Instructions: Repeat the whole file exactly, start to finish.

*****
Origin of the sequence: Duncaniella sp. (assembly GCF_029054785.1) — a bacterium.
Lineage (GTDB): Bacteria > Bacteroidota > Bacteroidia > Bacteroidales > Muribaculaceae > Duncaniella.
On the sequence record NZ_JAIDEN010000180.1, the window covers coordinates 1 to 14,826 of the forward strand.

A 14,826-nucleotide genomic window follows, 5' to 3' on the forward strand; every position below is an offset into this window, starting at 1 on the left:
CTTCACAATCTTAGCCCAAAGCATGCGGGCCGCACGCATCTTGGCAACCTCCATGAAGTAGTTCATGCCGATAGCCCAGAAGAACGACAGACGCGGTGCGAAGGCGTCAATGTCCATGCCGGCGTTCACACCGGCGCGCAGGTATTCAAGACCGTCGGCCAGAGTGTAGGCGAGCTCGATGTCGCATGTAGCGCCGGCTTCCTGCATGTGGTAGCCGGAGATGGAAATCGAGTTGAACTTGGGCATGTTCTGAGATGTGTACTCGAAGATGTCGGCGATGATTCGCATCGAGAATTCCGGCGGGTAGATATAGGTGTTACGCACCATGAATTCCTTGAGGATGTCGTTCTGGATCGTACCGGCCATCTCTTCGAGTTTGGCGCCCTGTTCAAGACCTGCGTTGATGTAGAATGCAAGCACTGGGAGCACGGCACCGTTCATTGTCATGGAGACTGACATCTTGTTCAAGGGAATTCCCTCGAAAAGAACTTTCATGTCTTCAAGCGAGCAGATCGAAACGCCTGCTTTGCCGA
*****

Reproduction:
Origin of the sequence: Duncaniella sp. (assembly GCF_029054785.1) — a bacterium.
Lineage (GTDB): Bacteria > Bacteroidota > Bacteroidia > Bacteroidales > Muribaculaceae > Duncaniella.
On the sequence record NZ_JAIDEN010000180.1, the window covers coordinates 1 to 14,826 of the forward strand.

A 14,826-nucleotide genomic window follows, 5' to 3' on the forward strand; every position below is an offset into this window, starting at 1 on the left:
CTTCACAATCTTAGCCCAAAGCATGCGGGCCGCACGCATCTTGGCAACCTCCATGAAGTAGTTCATGCCGATAGCCCAGAAGAACGACAGACGCGGTGCGAAGGCGTCAATGTCCATGCCGGCGTTCACACCGGCGCGCAGGTATTCAAGACCGTCGGCCAGAGTGTAGGCGAGCTCGATGTCGCATGTAGCGCCGGCTTCCTGCATGTGGTAGCCGGAGATGGAAATCGAGTTGAACTTGGGCATGTTCTGAGATGTGTACTCGAAGATGTCGGCGATGATTCGCATCGAGAATTCCGGCGGGTAGATATAGGTGTTACGCACCATGAATTCCTTGAGGATGTCGTTCTGGATCGTACCGGCCATCTCTTCGAGTTTGGCGCCCTGTTCAAGACCTGCGTTGATGTAGAATGCAAGCACTGGGAGCACGGCACCGTTCATTGTCATGGAGACTGACATCTTGTTCAAGGGAATTCCCTCGAAAAGAACTTTCATGTCTTCAAGCGAGCAGATCGAAACGCCTGCTTTGCCGA